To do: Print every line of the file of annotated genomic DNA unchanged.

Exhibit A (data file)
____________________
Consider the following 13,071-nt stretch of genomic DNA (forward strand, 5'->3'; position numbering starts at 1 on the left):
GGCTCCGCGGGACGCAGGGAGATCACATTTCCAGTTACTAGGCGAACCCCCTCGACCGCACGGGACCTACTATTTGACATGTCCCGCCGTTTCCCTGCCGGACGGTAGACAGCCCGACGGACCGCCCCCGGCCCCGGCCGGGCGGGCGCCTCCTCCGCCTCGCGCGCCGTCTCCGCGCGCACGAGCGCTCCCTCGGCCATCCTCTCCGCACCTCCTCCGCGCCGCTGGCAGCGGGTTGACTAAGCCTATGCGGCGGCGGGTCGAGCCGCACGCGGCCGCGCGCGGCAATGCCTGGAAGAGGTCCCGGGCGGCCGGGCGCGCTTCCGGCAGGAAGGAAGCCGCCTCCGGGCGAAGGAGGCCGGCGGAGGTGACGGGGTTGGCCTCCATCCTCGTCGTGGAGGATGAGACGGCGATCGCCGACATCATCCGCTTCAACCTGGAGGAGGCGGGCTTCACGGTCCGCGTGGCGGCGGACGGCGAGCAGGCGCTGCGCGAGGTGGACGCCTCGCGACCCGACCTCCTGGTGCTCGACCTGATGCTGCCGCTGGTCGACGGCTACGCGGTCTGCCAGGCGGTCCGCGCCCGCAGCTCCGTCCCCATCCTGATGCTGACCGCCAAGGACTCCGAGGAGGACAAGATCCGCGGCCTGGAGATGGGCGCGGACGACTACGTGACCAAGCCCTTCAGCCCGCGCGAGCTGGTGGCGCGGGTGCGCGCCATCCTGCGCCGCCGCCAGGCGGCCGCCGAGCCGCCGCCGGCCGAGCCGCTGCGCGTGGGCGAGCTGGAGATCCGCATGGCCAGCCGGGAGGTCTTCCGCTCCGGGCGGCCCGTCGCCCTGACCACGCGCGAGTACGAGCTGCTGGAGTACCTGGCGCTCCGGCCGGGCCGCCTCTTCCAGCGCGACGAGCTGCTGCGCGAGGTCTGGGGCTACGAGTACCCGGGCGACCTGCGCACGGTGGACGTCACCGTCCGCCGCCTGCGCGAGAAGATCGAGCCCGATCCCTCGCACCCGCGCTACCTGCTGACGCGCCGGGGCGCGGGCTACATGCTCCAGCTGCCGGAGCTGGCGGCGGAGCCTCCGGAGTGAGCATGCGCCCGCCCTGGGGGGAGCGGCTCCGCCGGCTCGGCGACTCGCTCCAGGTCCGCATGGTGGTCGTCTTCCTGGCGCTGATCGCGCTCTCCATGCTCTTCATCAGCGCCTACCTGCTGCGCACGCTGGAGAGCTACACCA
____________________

Consider the following 13,071-nt stretch of genomic DNA (forward strand, 5'->3'; position numbering starts at 1 on the left):
GGCTCCGCGGGACGCAGGGAGATCACATTTCCAGTTACTAGGCGAACCCCCTCGACCGCACGGGACCTACTATTTGACATGTCCCGCCGTTTCCCTGCCGGACGGTAGACAGCCCGACGGACCGCCCCCGGCCCCGGCCGGGCGGGCGCCTCCTCCGCCTCGCGCGCCGTCTCCGCGCGCACGAGCGCTCCCTCGGCCATCCTCTCCGCACCTCCTCCGCGCCGCTGGCAGCGGGTTGACTAAGCCTATGCGGCGGCGGGTCGAGCCGCACGCGGCCGCGCGCGGCAATGCCTGGAAGAGGTCCCGGGCGGCCGGGCGCGCTTCCGGCAGGAAGGAAGCCGCCTCCGGGCGAAGGAGGCCGGCGGAGGTGACGGGGTTGGCCTCCATCCTCGTCGTGGAGGATGAGACGGCGATCGCCGACATCATCCGCTTCAACCTGGAGGAGGCGGGCTTCACGGTCCGCGTGGCGGCGGACGGCGAGCAGGCGCTGCGCGAGGTGGACGCCTCGCGACCCGACCTCCTGGTGCTCGACCTGATGCTGCCGCTGGTCGACGGCTACGCGGTCTGCCAGGCGGTCCGCGCCCGCAGCTCCGTCCCCATCCTGATGCTGACCGCCAAGGACTCCGAGGAGGACAAGATCCGCGGCCTGGAGATGGGCGCGGACGACTACGTGACCAAGCCCTTCAGCCCGCGCGAGCTGGTGGCGCGGGTGCGCGCCATCCTGCGCCGCCGCCAGGCGGCCGCCGAGCCGCCGCCGGCCGAGCCGCTGCGCGTGGGCGAGCTGGAGATCCGCATGGCCAGCCGGGAGGTCTTCCGCTCCGGGCGGCCCGTCGCCCTGACCACGCGCGAGTACGAGCTGCTGGAGTACCTGGCGCTCCGGCCGGGCCGCCTCTTCCAGCGCGACGAGCTGCTGCGCGAGGTCTGGGGCTACGAGTACCCGGGCGACCTGCGCACGGTGGACGTCACCGTCCGCCGCCTGCGCGAGAAGATCGAGCCCGATCCCTCGCACCCGCGCTACCTGCTGACGCGCCGGGGCGCGGGCTACATGCTCCAGCTGCCGGAGCTGGCGGCGGAGCCTCCGGAGTGAGCATGCGCCCGCCCTGGGGGGAGCGGCTCCGCCGGCTCGGCGACTCGCTCCAGGTCCGCATGGTGGTCGTCTTCCTGGCGCTGATCGCGCTCTCCATGCTCTTCATCAGCGCCTACCTGCTGCGCACGCTGGAGAGCTACACCA